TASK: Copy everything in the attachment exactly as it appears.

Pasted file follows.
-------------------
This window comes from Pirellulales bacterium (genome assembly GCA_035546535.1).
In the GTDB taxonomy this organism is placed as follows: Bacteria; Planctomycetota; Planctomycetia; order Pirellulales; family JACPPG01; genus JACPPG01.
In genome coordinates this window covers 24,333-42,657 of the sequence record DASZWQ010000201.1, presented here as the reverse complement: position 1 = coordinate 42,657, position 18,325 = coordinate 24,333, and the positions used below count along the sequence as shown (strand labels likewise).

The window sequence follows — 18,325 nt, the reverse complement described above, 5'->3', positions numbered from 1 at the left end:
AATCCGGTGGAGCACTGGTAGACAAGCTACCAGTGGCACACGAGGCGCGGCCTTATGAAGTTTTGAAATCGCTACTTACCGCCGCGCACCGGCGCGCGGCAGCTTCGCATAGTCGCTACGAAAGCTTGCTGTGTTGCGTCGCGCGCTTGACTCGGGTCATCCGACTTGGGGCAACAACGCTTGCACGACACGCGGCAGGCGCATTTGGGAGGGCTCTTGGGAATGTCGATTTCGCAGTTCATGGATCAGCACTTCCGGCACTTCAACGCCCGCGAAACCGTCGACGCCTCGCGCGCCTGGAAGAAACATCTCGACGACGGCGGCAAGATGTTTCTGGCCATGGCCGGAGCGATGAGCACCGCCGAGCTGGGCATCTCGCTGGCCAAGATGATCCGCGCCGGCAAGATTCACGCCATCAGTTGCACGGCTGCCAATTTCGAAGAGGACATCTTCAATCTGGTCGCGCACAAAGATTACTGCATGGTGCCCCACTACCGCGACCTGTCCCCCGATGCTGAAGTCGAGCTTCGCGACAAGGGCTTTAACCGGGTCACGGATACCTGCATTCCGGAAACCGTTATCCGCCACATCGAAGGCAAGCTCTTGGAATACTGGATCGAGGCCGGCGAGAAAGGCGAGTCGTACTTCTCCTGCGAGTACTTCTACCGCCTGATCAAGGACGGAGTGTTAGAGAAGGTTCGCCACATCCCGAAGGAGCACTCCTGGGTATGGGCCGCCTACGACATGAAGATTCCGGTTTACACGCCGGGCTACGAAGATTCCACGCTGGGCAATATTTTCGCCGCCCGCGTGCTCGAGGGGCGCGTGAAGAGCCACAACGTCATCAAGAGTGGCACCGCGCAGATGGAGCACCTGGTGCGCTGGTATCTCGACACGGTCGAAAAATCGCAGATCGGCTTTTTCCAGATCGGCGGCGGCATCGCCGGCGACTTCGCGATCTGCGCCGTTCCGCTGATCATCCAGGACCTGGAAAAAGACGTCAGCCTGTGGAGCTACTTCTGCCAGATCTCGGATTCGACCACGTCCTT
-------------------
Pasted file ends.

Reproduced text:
This window comes from Pirellulales bacterium (genome assembly GCA_035546535.1).
In the GTDB taxonomy this organism is placed as follows: Bacteria; Planctomycetota; Planctomycetia; order Pirellulales; family JACPPG01; genus JACPPG01.
In genome coordinates this window covers 24,333-42,657 of the sequence record DASZWQ010000201.1, presented here as the reverse complement: position 1 = coordinate 42,657, position 18,325 = coordinate 24,333, and the positions used below count along the sequence as shown (strand labels likewise).

The window sequence follows — 18,325 nt, the reverse complement described above, 5'->3', positions numbered from 1 at the left end:
AATCCGGTGGAGCACTGGTAGACAAGCTACCAGTGGCACACGAGGCGCGGCCTTATGAAGTTTTGAAATCGCTACTTACCGCCGCGCACCGGCGCGCGGCAGCTTCGCATAGTCGCTACGAAAGCTTGCTGTGTTGCGTCGCGCGCTTGACTCGGGTCATCCGACTTGGGGCAACAACGCTTGCACGACACGCGGCAGGCGCATTTGGGAGGGCTCTTGGGAATGTCGATTTCGCAGTTCATGGATCAGCACTTCCGGCACTTCAACGCCCGCGAAACCGTCGACGCCTCGCGCGCCTGGAAGAAACATCTCGACGACGGCGGCAAGATGTTTCTGGCCATGGCCGGAGCGATGAGCACCGCCGAGCTGGGCATCTCGCTGGCCAAGATGATCCGCGCCGGCAAGATTCACGCCATCAGTTGCACGGCTGCCAATTTCGAAGAGGACATCTTCAATCTGGTCGCGCACAAAGATTACTGCATGGTGCCCCACTACCGCGACCTGTCCCCCGATGCTGAAGTCGAGCTTCGCGACAAGGGCTTTAACCGGGTCACGGATACCTGCATTCCGGAAACCGTTATCCGCCACATCGAAGGCAAGCTCTTGGAATACTGGATCGAGGCCGGCGAGAAAGGCGAGTCGTACTTCTCCTGCGAGTACTTCTACCGCCTGATCAAGGACGGAGTGTTAGAGAAGGTTCGCCACATCCCGAAGGAGCACTCCTGGGTATGGGCCGCCTACGACATGAAGATTCCGGTTTACACGCCGGGCTACGAAGATTCCACGCTGGGCAATATTTTCGCCGCCCGCGTGCTCGAGGGGCGCGTGAAGAGCCACAACGTCATCAAGAGTGGCACCGCGCAGATGGAGCACCTGGTGCGCTGGTATCTCGACACGGTCGAAAAATCGCAGATCGGCTTTTTCCAGATCGGCGGCGGCATCGCCGGCGACTTCGCGATCTGCGCCGTTCCGCTGATCATCCAGGACCTGGAAAAAGACGTCAGCCTGTGGAGCTACTTCTGCCAGATCTCGGATTCGACCACGTCCTT